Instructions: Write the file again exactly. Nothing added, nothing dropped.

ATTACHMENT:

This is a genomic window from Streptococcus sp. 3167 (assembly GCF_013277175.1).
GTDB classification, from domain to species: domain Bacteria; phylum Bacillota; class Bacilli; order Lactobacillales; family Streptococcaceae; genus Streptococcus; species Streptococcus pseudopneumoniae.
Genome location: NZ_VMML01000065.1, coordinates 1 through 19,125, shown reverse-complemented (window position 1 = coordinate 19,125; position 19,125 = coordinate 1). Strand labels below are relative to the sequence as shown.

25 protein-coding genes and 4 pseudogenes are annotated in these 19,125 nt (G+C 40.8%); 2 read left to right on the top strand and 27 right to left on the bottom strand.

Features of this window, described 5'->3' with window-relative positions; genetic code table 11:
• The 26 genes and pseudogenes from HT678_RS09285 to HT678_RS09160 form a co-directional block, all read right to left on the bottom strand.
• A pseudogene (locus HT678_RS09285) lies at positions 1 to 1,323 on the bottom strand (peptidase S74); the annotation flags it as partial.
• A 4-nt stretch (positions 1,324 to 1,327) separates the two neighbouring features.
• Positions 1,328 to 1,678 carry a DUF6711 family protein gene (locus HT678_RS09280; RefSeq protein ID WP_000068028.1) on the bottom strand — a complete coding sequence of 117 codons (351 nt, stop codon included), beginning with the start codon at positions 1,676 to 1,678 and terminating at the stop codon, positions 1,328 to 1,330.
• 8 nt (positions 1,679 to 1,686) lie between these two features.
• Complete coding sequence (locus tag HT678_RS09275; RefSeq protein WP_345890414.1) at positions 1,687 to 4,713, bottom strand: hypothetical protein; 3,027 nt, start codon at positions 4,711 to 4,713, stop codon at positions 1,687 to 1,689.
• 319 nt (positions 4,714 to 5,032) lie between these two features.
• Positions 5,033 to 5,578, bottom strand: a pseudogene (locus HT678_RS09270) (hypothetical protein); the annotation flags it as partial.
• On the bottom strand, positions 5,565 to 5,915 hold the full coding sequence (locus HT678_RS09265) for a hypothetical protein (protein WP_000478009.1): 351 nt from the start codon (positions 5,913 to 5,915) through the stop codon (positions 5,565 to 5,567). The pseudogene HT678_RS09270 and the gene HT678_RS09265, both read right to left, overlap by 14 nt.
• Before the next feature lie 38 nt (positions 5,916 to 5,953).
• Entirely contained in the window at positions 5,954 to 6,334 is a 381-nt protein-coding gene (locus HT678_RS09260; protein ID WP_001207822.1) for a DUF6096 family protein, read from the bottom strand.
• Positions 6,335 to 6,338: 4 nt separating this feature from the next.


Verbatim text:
This is a genomic window from Streptococcus sp. 3167 (assembly GCF_013277175.1).
GTDB classification, from domain to species: domain Bacteria; phylum Bacillota; class Bacilli; order Lactobacillales; family Streptococcaceae; genus Streptococcus; species Streptococcus pseudopneumoniae.
Genome location: NZ_VMML01000065.1, coordinates 1 through 19,125, shown reverse-complemented (window position 1 = coordinate 19,125; position 19,125 = coordinate 1). Strand labels below are relative to the sequence as shown.

25 protein-coding genes and 4 pseudogenes are annotated in these 19,125 nt (G+C 40.8%); 2 read left to right on the top strand and 27 right to left on the bottom strand.

Features of this window, described 5'->3' with window-relative positions; genetic code table 11:
• The 26 genes and pseudogenes from HT678_RS09285 to HT678_RS09160 form a co-directional block, all read right to left on the bottom strand.
• A pseudogene (locus HT678_RS09285) lies at positions 1 to 1,323 on the bottom strand (peptidase S74); the annotation flags it as partial.
• A 4-nt stretch (positions 1,324 to 1,327) separates the two neighbouring features.
• Positions 1,328 to 1,678 carry a DUF6711 family protein gene (locus HT678_RS09280; RefSeq protein ID WP_000068028.1) on the bottom strand — a complete coding sequence of 117 codons (351 nt, stop codon included), beginning with the start codon at positions 1,676 to 1,678 and terminating at the stop codon, positions 1,328 to 1,330.
• 8 nt (positions 1,679 to 1,686) lie between these two features.
• Complete coding sequence (locus tag HT678_RS09275; RefSeq protein WP_345890414.1) at positions 1,687 to 4,713, bottom strand: hypothetical protein; 3,027 nt, start codon at positions 4,711 to 4,713, stop codon at positions 1,687 to 1,689.
• 319 nt (positions 4,714 to 5,032) lie between these two features.
• Positions 5,033 to 5,578, bottom strand: a pseudogene (locus HT678_RS09270) (hypothetical protein); the annotation flags it as partial.
• On the bottom strand, positions 5,565 to 5,915 hold the full coding sequence (locus HT678_RS09265) for a hypothetical protein (protein WP_000478009.1): 351 nt from the start codon (positions 5,913 to 5,915) through the stop codon (positions 5,565 to 5,567). The pseudogene HT678_RS09270 and the gene HT678_RS09265, both read right to left, overlap by 14 nt.
• Before the next feature lie 38 nt (positions 5,916 to 5,953).
• Entirely contained in the window at positions 5,954 to 6,334 is a 381-nt protein-coding gene (locus HT678_RS09260; protein ID WP_001207822.1) for a DUF6096 family protein, read from the bottom strand.
• Positions 6,335 to 6,338: 4 nt separating this feature from the next.